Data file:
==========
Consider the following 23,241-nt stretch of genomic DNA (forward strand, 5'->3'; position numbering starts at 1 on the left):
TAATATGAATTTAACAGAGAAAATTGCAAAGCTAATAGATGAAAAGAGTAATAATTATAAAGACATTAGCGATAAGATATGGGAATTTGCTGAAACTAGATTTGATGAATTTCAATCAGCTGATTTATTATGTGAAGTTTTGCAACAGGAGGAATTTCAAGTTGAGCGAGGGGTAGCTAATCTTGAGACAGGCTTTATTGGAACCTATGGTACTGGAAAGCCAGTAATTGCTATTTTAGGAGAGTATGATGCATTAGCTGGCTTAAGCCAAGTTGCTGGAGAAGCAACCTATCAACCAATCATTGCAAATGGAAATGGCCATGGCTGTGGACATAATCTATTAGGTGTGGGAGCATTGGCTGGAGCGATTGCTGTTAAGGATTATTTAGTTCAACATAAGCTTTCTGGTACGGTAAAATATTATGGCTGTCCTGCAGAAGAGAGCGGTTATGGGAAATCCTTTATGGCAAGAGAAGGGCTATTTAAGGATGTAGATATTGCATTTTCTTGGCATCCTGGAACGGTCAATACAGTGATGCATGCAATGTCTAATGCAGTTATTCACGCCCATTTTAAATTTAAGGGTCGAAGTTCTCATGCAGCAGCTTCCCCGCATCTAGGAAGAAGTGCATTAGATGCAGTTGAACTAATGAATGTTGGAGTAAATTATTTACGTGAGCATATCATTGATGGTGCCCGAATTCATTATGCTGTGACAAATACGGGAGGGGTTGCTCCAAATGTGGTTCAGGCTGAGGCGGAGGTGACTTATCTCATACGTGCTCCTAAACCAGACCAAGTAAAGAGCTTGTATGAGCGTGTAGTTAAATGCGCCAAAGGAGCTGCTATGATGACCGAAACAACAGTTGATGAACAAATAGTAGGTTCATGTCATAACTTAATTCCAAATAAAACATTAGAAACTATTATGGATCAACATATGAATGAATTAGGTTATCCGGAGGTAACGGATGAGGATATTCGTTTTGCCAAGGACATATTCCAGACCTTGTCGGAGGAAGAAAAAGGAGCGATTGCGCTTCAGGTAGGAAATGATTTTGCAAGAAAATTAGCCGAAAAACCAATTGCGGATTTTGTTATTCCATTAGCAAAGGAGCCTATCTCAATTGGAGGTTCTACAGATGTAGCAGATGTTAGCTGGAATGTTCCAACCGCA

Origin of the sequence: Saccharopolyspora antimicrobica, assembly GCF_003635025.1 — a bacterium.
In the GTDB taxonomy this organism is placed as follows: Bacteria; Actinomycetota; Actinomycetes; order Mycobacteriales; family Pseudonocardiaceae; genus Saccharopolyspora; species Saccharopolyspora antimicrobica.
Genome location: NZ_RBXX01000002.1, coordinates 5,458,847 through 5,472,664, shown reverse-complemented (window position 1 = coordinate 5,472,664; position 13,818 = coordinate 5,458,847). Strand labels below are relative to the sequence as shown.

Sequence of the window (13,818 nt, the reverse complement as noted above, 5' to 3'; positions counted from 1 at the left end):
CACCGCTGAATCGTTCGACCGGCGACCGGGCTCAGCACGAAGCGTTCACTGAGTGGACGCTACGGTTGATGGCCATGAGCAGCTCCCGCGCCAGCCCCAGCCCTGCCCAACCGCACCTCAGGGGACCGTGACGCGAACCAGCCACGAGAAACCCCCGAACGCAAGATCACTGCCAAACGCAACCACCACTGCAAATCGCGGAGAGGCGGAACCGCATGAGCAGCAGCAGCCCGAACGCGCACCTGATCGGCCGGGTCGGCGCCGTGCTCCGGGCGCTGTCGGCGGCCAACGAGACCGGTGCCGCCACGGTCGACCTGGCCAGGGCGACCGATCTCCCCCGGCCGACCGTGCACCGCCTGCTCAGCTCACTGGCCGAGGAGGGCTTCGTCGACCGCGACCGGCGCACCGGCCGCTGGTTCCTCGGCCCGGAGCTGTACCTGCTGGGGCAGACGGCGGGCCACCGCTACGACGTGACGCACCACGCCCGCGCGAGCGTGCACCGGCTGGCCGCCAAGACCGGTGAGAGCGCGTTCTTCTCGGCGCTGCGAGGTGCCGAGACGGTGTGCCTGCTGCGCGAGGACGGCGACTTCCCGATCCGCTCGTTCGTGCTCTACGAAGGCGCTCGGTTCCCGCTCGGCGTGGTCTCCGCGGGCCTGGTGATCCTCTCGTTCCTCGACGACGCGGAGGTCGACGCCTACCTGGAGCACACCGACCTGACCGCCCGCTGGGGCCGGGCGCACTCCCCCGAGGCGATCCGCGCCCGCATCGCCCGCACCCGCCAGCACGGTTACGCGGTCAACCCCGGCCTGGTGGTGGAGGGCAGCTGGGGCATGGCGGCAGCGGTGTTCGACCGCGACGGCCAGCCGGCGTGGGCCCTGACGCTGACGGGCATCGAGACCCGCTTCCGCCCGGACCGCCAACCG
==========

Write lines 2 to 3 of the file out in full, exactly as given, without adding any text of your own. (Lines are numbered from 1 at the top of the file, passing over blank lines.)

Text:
TAATATGAATTTAACAGAGAAAATTGCAAAGCTAATAGATGAAAAGAGTAATAATTATAAAGACATTAGCGATAAGATATGGGAATTTGCTGAAACTAGATTTGATGAATTTCAATCAGCTGATTTATTATGTGAAGTTTTGCAACAGGAGGAATTTCAAGTTGAGCGAGGGGTAGCTAATCTTGAGACAGGCTTTATTGGAACCTATGGTACTGGAAAGCCAGTAATTGCTATTTTAGGAGAGTATGATGCATTAGCTGGCTTAAGCCAAGTTGCTGGAGAAGCAACCTATCAACCAATCATTGCAAATGGAAATGGCCATGGCTGTGGACATAATCTATTAGGTGTGGGAGCATTGGCTGGAGCGATTGCTGTTAAGGATTATTTAGTTCAACATAAGCTTTCTGGTACGGTAAAATATTATGGCTGTCCTGCAGAAGAGAGCGGTTATGGGAAATCCTTTATGGCAAGAGAAGGGCTATTTAAGGATGTAGATATTGCATTTTCTTGGCATCCTGGAACGGTCAATACAGTGATGCATGCAATGTCTAATGCAGTTATTCACGCCCATTTTAAATTTAAGGGTCGAAGTTCTCATGCAGCAGCTTCCCCGCATCTAGGAAGAAGTGCATTAGATGCAGTTGAACTAATGAATGTTGGAGTAAATTATTTACGTGAGCATATCATTGATGGTGCCCGAATTCATTATGCTGTGACAAATACGGGAGGGGTTGCTCCAAATGTGGTTCAGGCTGAGGCGGAGGTGACTTATCTCATACGTGCTCCTAAACCAGACCAAGTAAAGAGCTTGTATGAGCGTGTAGTTAAATGCGCCAAAGGAGCTGCTATGATGACCGAAACAACAGTTGATGAACAAATAGTAGGTTCATGTCATAACTTAATTCCAAATAAAACATTAGAAACTATTATGGATCAACATATGAATGAATTAGGTTATCCGGAGGTAACGGATGAGGATATTCGTTTTGCCAAGGACATATTCCAGACCTTGTCGGAGGAAGAAAAAGGAGCGATTGCGCTTCAGGTAGGAAATGATTTTGCAAGAAAATTAGCCGAAAAACCAATTGCGGATTTTGTTATTCCATTAGCAAAGGAGCCTATCTCAATTGGAGGTTCTACAGATGTAGCAGATGTTAGCTGGAATGTTCCAACCGCA

Origin of the sequence: Saccharopolyspora antimicrobica, assembly GCF_003635025.1 — a bacterium.